Please use this identifier to cite or link to this item: https://doi.org/10.15480/882.1401
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Title: Computability Theory
Language: English
Authors: Zimmermann, Karl-Heinz 
Keywords: computability theory;undecidability;theoretical computer science;recursion theory
Issue Date: 2017
Abstract (english): This book is a development of class notes for a two-hour lecture including a two-hour lab held for second-year Bachelor students of Computer Science at the Hamburg University of Technology during the last few years. The course aims to present the basic results of computability theory, including well-known mathematical models of computability such as the Turing machine, the unlimited register machine (URM), and GOTO and LOOP programs, the principal classes of computational functions like the classes of primitive recursive, recursive, and partial recursive functions, the famous Ackermann function and the Ackermann class, the main theoretical concepts of computability such as Gödel numbering, universal functions, parametrization, Kleene’s normal form, Kleene’s recursion theorem, the theorems of Rice, undecidable and semidecidable (or recursively enumerable) sets, Hilbert’s tenth problem, and last but not least several important undecidable word problems including those for semi-Thue systems and semigroups. An added chapter provides a brief presentation of the central open question in complexity theory which is one of the millenium price problems in mathematics asking roughly whether each problem whose solution can be verified in polynomial time can also be solved in polynomial time. This chapter includes the well-known result of Stephen Cook and Leonid Lewin that the satisfiabilty problem is NP-complete and also its proof from scratch. The first appendix provides the reader with the necessary mathematical background on semigroups and monoids, notably free monoids and the presentation of monoids. The second appendix describes briefly the command-line program glu which has been developed for the interpretation of GOTO, LOOP and URM programs. This is a useful toolkit for making first steps to learn the programming of abstract computer models.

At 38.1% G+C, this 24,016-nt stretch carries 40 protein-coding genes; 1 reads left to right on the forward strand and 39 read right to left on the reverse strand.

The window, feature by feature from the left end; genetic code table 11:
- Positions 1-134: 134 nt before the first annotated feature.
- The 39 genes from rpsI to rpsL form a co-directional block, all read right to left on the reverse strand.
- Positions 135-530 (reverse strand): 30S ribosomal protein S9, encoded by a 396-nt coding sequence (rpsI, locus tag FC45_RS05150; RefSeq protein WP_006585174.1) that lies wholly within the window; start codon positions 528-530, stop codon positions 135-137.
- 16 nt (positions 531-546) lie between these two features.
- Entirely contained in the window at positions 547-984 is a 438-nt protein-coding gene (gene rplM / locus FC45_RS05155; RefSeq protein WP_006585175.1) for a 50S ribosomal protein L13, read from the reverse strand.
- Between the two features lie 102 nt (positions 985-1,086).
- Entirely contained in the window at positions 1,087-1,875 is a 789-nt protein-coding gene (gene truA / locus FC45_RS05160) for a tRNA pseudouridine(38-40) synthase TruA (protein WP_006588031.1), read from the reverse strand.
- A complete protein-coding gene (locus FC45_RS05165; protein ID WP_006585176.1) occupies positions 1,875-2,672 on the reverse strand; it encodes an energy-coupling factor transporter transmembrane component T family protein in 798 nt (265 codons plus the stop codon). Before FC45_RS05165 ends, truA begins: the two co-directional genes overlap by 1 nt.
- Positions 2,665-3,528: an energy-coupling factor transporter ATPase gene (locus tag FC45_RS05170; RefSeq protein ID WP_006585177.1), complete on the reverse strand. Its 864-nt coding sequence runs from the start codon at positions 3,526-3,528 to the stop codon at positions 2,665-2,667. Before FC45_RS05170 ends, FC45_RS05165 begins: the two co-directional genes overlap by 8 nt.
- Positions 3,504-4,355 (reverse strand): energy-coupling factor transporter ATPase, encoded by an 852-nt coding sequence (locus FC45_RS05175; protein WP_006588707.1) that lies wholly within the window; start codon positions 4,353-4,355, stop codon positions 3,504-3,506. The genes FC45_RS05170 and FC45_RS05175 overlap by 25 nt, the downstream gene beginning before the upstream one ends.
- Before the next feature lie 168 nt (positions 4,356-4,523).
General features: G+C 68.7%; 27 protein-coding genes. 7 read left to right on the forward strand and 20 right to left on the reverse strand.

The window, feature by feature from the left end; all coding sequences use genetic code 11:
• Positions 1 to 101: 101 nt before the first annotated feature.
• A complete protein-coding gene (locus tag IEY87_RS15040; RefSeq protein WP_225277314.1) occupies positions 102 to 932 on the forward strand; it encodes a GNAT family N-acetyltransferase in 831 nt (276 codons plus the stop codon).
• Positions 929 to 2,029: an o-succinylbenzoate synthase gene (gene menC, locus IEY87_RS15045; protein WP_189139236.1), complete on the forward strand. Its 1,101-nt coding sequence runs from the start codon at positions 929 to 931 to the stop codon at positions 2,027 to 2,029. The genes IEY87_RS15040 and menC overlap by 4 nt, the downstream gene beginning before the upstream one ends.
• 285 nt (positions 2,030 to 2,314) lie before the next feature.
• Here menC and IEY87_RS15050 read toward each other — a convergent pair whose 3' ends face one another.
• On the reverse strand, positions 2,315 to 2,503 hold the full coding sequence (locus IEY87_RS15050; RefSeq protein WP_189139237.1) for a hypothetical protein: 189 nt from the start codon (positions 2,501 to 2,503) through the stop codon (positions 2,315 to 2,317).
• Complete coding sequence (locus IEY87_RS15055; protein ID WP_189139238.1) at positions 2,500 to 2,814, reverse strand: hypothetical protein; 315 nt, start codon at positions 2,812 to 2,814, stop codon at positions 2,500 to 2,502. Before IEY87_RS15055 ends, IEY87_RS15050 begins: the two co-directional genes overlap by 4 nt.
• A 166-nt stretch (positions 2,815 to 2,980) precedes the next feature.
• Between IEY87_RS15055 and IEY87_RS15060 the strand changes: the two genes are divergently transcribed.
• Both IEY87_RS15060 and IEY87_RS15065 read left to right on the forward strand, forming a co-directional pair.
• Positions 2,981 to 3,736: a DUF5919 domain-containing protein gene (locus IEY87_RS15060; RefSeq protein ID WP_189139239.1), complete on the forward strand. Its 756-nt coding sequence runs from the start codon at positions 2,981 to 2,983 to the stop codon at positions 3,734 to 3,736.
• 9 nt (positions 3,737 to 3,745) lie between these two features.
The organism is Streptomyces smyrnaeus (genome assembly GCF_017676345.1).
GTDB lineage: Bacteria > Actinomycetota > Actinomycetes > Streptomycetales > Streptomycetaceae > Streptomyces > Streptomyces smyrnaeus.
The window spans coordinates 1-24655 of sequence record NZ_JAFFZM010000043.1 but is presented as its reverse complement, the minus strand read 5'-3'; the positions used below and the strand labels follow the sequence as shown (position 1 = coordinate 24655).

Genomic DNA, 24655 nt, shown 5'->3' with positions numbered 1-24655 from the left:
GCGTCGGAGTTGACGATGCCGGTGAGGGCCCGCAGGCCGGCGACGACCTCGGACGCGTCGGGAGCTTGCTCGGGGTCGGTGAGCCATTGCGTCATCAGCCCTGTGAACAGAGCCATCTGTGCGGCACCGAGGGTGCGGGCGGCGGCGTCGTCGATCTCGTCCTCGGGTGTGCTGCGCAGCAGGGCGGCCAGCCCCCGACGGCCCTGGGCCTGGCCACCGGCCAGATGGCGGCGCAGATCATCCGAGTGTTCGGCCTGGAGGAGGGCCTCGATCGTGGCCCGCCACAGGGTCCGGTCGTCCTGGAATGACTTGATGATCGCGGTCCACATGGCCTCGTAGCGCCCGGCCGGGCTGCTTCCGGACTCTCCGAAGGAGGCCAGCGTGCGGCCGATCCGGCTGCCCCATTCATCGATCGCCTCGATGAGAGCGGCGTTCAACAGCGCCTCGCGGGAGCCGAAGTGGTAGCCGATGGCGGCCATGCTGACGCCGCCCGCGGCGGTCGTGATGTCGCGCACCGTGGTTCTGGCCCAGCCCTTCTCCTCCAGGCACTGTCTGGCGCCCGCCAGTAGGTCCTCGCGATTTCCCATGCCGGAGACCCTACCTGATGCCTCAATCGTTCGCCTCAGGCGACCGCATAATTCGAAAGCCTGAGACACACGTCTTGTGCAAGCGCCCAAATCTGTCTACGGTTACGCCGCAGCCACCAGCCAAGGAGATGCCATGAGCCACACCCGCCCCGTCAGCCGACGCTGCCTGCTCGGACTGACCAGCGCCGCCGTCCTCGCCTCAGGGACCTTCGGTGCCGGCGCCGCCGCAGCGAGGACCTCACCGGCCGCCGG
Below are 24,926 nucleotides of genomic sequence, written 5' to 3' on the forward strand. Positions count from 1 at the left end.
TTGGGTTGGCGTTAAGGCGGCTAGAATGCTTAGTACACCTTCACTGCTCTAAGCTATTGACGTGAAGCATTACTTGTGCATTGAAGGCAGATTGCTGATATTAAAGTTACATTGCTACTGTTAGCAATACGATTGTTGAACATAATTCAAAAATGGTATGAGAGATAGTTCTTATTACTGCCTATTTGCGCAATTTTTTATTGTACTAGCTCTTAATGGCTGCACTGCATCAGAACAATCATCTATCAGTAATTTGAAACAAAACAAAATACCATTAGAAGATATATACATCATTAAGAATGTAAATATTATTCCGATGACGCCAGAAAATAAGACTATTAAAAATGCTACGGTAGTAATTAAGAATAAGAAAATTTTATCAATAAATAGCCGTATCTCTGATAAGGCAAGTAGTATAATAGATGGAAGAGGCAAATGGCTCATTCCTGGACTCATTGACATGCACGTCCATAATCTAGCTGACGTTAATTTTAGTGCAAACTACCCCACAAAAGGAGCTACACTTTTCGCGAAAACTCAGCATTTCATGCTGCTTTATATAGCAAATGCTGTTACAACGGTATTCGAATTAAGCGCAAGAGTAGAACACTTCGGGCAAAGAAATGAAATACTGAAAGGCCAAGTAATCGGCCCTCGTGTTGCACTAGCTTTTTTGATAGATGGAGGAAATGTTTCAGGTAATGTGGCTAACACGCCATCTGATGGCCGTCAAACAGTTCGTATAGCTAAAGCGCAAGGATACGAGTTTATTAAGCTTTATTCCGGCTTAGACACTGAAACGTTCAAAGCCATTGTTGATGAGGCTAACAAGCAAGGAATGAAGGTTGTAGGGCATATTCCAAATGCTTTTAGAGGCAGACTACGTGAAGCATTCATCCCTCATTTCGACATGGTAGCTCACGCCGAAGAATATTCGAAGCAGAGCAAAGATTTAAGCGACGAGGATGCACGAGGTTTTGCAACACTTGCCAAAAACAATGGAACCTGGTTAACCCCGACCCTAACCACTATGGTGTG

URI: http://tubdok.tub.tuhh.de/handle/11420/1404
DOI: 10.15480/882.1401
Institute: Eingebettete Systeme E-13 
Type: Buch (Monographie)
License: In Copyright In Copyright
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